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The Barberini are a family of the Italian nobility that rose to prominence in 17th century Romemarker. Their influence peaked with the election of Cardinal Maffeo Barberini to the papal throne in 1623, as Pope Urban VIII. Their urban palace, the Palazzo Barberinimarker, (completed in 1633 by Bernini), today houses Italy's Galleria Nazionale d'Arte Anticamarker (National Gallery of Ancient Art).

Early history

The Barberini family were originally a family of minor nobility from the Tuscan town of Castello da Barberino, who settled in Florencemarker during the early part of the eleventh century.

Antonio Barberini (1494-1559) participated in the defense of the Florentine Republic in 1530. After the capture of the city by Imperial troops, and the return to power of the Medici, he left Florence for Rome, thereby founding the Barberini dynasty in Rome.

Rise to power in Renaissance Rome

They acquired great wealth and influence when Cardinal Maffeo Barberini was elected to the papal throne in 1623, taking the name Pope Urban VIII. He elevated a brother (Antonio the Elder), and two nephews (Francesco and Antonio the Younger), to the cardinalate, made another brother Duke of Monterotondo, and gave a third nephew, Taddeo Barberini, the principality of Palestrinamarker. Taddeo was also made leader of the papal armymarker.

Patrons of the arts

The fine Palazzo Barberinimarker, the Barberini library (now a core section of the Vatican's Biblioteca Apostolica), and the many buildings, altars, and other projects spread across Rome (and marked with the heraldic three bees) give evidence of the family's wealth, taste and magnificence in the seventeenth century. The family were also important early patrons of opera, maintaining "star" singers like Marc'Antonio Pasqualini on payroll, and building a designated theater at their palace. While many objects from the Barberini art collections are scattered in museums around the world - such as the Barberini Faun and Barberini Apollo, sold to Ludwig I of Bavaria and now in the Munich Glyptothekmarker; the Barberini Venus; the Barberini Hera, also seen in this head; or the Portland Vase (once known as the Barberini Vase), bought off them by Sir William Hamilton and now in the British Museummarker - , a nucleus remains in the hands of the family, as well as in the Galleria Nazionale d'Arte Antica, which occupies part of the Palazzo Barberini in Rome. The cultural influence of the dynasty was considerable, and provided the subject for a major international conference in December 2004 (and subsequent publication), entitled "I Barberini e la Cultura Europea".

Maffeo Barberini as Pope Urban VIII

The ecclesiastical, diplomatic and cultural accomplishments of Urban's reign are sometimes overshadowed by modern shock at the extreme nepotism the pope practiced. Likewise, the disastrous War of Castro, a pyrrhic victory with which the pontificate concluded, sullied Urban's reputation and the popularity of those family members who survived him. The often repeated criticism of the pope, for removing ancient bronze beams from the portico of the Pantheon to procure bronze for the Baldachin of St. Petersmarker and for the papal cannon foundry, is perhaps less fair than it is clever. While the anonymous critic punningly wrote "Quod non fecerunt barbari, fecerunt Barberini" (Translation: What the barbarians didn't do, the Barberini did), the pope erected a tablet proudly proclaiming his re-use of these hidden beams for the glory and defense of the church.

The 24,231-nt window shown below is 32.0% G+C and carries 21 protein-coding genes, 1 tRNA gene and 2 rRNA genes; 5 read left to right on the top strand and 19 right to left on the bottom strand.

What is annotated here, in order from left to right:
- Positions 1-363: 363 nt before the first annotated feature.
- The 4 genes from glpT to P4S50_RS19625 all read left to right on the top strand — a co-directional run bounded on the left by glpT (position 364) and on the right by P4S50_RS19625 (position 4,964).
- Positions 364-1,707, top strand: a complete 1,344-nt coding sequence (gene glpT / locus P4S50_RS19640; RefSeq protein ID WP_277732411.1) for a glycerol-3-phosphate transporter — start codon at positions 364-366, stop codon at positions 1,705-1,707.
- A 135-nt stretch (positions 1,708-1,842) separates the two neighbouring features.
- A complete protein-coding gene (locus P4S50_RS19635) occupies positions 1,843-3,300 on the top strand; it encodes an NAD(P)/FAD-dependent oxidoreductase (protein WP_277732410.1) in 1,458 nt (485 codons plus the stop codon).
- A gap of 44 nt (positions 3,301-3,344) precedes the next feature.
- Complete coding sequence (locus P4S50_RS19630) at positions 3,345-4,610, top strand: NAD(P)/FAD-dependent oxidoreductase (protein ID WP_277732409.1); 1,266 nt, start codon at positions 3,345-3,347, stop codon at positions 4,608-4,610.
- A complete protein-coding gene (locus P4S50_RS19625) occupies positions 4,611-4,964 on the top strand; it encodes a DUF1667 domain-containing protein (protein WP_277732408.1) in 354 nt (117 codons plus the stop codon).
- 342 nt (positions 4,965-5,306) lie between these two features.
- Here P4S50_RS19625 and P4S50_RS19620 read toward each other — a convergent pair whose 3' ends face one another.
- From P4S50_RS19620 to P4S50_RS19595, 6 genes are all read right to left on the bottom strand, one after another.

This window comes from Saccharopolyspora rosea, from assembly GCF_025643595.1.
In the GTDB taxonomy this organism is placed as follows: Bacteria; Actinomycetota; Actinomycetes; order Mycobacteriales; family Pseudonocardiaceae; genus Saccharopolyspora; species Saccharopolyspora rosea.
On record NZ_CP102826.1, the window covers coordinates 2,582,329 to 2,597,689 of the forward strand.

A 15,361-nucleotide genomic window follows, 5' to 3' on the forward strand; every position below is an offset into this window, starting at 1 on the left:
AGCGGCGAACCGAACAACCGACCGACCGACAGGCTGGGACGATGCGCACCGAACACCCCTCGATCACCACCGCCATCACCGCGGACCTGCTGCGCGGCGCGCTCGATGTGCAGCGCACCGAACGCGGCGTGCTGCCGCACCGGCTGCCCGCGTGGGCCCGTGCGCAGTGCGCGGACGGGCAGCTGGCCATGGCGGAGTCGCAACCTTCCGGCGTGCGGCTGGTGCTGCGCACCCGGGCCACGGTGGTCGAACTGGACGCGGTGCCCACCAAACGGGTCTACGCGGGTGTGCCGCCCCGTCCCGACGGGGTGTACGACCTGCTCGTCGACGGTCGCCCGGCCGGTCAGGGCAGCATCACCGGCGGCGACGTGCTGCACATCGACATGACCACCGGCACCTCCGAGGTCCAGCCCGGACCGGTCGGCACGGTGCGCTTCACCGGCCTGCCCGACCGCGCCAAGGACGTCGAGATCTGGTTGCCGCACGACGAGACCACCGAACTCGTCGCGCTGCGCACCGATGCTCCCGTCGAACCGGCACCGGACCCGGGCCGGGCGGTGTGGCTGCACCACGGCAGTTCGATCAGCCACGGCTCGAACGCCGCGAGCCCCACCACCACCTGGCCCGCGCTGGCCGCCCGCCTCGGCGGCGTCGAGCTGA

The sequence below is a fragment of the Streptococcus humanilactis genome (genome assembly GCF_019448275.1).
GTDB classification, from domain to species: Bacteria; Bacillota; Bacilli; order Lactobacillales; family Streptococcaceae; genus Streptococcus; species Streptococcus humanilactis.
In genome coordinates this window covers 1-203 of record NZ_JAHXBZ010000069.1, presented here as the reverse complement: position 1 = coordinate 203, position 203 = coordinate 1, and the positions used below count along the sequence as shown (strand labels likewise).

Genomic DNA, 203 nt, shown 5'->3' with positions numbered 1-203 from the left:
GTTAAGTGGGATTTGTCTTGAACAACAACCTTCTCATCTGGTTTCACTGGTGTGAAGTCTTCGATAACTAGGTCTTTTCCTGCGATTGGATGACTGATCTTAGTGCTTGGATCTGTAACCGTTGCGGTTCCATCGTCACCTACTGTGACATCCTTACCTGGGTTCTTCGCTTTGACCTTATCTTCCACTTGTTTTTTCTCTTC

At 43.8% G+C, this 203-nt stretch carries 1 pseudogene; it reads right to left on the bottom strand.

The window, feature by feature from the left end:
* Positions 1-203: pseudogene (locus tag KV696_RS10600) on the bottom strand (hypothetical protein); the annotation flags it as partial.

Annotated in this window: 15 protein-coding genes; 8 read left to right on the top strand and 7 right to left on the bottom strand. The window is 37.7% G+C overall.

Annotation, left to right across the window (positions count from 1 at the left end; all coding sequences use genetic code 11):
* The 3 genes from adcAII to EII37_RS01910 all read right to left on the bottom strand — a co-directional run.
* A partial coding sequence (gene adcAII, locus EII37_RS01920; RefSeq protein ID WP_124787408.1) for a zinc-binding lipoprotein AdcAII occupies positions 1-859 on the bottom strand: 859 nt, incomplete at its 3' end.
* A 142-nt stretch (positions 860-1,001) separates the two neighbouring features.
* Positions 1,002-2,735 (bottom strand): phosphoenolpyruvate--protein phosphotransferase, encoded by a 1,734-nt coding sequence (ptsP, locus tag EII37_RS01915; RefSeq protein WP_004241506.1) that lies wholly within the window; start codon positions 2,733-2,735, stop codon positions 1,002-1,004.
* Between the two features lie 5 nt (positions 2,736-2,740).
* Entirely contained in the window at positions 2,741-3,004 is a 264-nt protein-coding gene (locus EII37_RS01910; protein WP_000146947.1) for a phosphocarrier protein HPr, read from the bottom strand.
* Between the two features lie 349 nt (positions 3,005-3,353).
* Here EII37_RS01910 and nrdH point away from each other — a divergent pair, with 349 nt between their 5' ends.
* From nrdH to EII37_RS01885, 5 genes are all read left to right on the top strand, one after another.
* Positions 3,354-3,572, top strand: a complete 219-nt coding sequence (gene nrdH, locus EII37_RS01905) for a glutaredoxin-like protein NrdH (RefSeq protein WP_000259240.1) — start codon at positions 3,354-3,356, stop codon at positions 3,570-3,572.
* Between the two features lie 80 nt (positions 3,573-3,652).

Exile and restoration

After Urban's death in 1644 a hostile successor, Pope Innocent X, forced the Barberini family into exile. Cardinal Antonio, Cardinal Francesco, and Prince Taddeo fled to Parismarker, where the latter died in 1647. But by 1653, the Barberini had returned to papal favor and were restored to many of their former positions. Taddeo's elder son Carlo was made a cardinal, and his younger son Maffeo was confirmed as Prince of Palestrinamarker.

Modern history

In the eighteenth century, the direct male line of the family became extinct, and when the female heiress Cornelia Barberini married Prince Giulio Cesare Colonna di Sciarra of the Colonna family in 1728, he added her name to his own. The male line became extinct again on the death of Prince Enrico Barberini-Colonna, and the name went to his daughter and heiress Donna Maria and her husband Marquis Luigi Sacchetti, who received the title of prince of Palestrina and permission to bear the name of Barberini.

The family patriarch, Augusto Barberini, continues to hold the title of Prince of Palestrina, and unlike many of his noble peers, still inhabits the palace and farms the agricultural land from which his title derives. The family also maintains a residence in Rome. Of the four children of the Prince and Princess, Urbano Barberini is a film actor and Francesca Barberini is an author and historian of art.

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